Yes, friction is a way to create a flame, but no, you can’t just rub any two sticks together. Friction-fire techniques require practice, patience, and luck. Just because it looks easy on television, don’t assume you’ll be able to do it under pressure without a lot of practice.

18. Use a thumbnail to test wood

You may have heard that if you can dent a piece of wood with your thumbnail, the wood is suitable for starting a friction fire. This myth just won’t seem to go away, but it doesn’t hold up. Some denser woods are fine for friction fires, and are some softer woods don’t work at all. When the thumbnail test works, it isn’t an affirmation­—it’s a coincidence.

19. Nose grease is the perfect fire starter

Is there enough oil on the side of your nose to lubricate the top of a bow-drill spindle? I don’t know about you, but I was never that greasy, even as a teenager. Furthermore, when you’re trying to build a friction fire, you’ll produce more sweat than grease on your face, and sweat doesn’t help.

20. Hardwood is best for friction fires

Just because oak is a great firewood doesn’t mean it works for friction fire. Oak’s ignition temperature and density are not useful in friction-fire drills or boards. Instead, use soft woods that are non-resinous. Cedar, basswood, willow, and cottonwood will serve you much better than oak or other typical firewoods.

21. Wet matches work when dried

Nope. The chemicals in match heads are very vulnerable to moisture. On typical safety matches, the package will have a striking surface that is made from a gritty material such as powdered glass mixed with phosphorus. The head of the match is similarly made with grit, but it also contains sulfur and an oxidizer. When you strike a match, the friction of the glass powder grinding together creates a small amount of heat. This warmth converts the phosphorus into white phosphorus, which begins to catch fire. If match heads are exposed to enough moisture, the careful chemical balance is changed and they simply won’t light. Invest in some waterproof matches if you’re heading someplace wet. Or keep your matches in a waterproof container.

22. Use an eight-sided bow drill

At some point, using an octagonal drill became popular. The conceit is that the edges help the drill grip the bow string in more places, resulting in more friction. But these sharp edges end up shredding the cord and causing it to vibrate horribly, while failing to grip the string any better than a round drill would.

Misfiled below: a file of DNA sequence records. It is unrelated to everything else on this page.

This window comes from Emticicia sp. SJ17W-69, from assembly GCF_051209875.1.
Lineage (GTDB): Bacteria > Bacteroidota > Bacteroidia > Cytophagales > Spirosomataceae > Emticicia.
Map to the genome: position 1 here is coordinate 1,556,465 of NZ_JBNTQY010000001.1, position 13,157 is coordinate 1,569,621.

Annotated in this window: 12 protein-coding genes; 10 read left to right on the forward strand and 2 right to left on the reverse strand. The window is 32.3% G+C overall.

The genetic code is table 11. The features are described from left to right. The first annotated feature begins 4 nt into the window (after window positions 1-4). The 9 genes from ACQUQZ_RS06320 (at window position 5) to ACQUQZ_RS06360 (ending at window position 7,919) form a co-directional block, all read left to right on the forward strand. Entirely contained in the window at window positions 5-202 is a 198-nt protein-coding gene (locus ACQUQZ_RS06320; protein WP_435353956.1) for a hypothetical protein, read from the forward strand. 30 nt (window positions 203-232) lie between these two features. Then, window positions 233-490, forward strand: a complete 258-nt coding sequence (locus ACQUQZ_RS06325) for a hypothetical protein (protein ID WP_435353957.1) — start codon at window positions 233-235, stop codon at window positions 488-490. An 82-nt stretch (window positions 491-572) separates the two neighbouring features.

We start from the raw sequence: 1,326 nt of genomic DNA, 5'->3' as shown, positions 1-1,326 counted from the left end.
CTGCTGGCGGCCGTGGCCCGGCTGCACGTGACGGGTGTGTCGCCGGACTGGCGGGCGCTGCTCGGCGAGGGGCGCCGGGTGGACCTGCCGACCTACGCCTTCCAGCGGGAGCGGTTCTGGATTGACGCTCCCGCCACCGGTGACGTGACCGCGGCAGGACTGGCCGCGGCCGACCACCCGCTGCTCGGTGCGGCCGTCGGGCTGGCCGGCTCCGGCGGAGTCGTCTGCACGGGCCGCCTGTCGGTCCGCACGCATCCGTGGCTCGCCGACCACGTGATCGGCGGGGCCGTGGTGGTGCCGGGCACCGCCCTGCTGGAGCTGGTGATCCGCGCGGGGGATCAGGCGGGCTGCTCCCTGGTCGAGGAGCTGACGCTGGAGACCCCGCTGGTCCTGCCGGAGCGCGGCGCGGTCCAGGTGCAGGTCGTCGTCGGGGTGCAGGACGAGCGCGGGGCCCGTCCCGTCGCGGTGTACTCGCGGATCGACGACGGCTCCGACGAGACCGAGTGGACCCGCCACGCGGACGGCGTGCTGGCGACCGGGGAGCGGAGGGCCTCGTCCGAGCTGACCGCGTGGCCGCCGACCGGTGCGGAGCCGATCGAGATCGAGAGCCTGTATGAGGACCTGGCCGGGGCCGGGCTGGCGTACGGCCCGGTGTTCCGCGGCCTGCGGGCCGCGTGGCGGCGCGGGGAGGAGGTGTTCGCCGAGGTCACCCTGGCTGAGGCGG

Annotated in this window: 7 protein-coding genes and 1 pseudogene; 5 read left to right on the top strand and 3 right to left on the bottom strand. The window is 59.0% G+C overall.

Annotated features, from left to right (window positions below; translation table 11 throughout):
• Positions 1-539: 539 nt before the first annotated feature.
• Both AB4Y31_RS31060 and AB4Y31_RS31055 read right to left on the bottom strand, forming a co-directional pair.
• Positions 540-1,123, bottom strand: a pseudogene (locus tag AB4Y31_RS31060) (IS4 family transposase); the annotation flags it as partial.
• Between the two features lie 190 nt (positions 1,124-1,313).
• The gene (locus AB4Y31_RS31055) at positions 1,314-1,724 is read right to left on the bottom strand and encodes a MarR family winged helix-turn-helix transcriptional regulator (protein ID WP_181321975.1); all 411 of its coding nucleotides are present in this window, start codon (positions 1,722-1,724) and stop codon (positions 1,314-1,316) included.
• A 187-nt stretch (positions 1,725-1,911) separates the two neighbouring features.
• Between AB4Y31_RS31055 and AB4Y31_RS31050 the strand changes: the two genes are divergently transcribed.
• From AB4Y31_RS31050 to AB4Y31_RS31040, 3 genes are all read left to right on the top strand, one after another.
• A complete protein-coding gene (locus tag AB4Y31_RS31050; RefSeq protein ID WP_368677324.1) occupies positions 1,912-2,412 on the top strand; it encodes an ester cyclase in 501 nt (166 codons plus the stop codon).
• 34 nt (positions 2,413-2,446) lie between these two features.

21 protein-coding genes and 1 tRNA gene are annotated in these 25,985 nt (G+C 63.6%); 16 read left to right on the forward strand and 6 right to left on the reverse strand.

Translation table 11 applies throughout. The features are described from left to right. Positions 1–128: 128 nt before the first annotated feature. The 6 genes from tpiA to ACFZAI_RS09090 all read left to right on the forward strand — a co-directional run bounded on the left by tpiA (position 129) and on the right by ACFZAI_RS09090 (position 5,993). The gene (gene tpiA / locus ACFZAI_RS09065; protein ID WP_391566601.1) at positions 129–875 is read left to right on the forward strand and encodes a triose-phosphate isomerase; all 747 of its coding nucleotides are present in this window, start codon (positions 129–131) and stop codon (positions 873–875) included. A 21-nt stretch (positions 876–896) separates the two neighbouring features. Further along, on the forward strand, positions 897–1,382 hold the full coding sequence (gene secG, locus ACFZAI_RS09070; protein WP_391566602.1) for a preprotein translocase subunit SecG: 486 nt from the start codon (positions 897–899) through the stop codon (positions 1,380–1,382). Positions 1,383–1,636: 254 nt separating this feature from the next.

MYTHS ABOUT HYDRATION

23. Drink your own pee to stay hydrated

This question invariably comes up in my wilderness survival classes: “Can we drink urine?” My response: “You could, but why would you want to?” Urine is full of the body’s waste products. If conditions are grim enough to inspire you to consider urine as a beverage, then you are most likely severely dehydrated. The urine of a dehydrated person should not be reintroduced into the human body under any circumstances. Pee can be handy in other ways: Use it to dampen clothing for evaporative cooling in hot climates. But it’s not safe or smart to drink it.

24. Drink raw blood to survive

Sure, there’s water in blood. And some of the traditional cattle cultures of Africa still consume cattle blood with milk, but this is done for protein and minerals rather than hydration. While the consumption of animal blood has helped to keep survivors alive, the risk may not justify the gain. Drinking raw blood could mean you’re consuming pathogens.

25. Suck on a stone for hydration

This old survival trick has been practiced across the globe. The idea is that sucking on a stone causes saliva to flow. Obviously, you’re not sucking water from the stone, so there is no real gain. Most calamitously, you could even suck on the stone too hard and inhale it, which could cause you to choke.

26. Eat snow for water

eating snow
eating snow
Eric Pfeiffer

We all know not to eat yellow snow, but what about the white stuff? Bad move. There are four classes of snowflakes and many shapes these classes can assume. But they all contain more cold air than frozen water. In any volume of snow, the air-to-water ratio is about 9:1. This means you’d need to eat about 10 quarts of snow to yield one quart of water in your belly. Forget about brain freeze—this is core freeze. If it is cold enough for snow to be present, then it is cold enough for hypothermia. Always melt snow before drinking.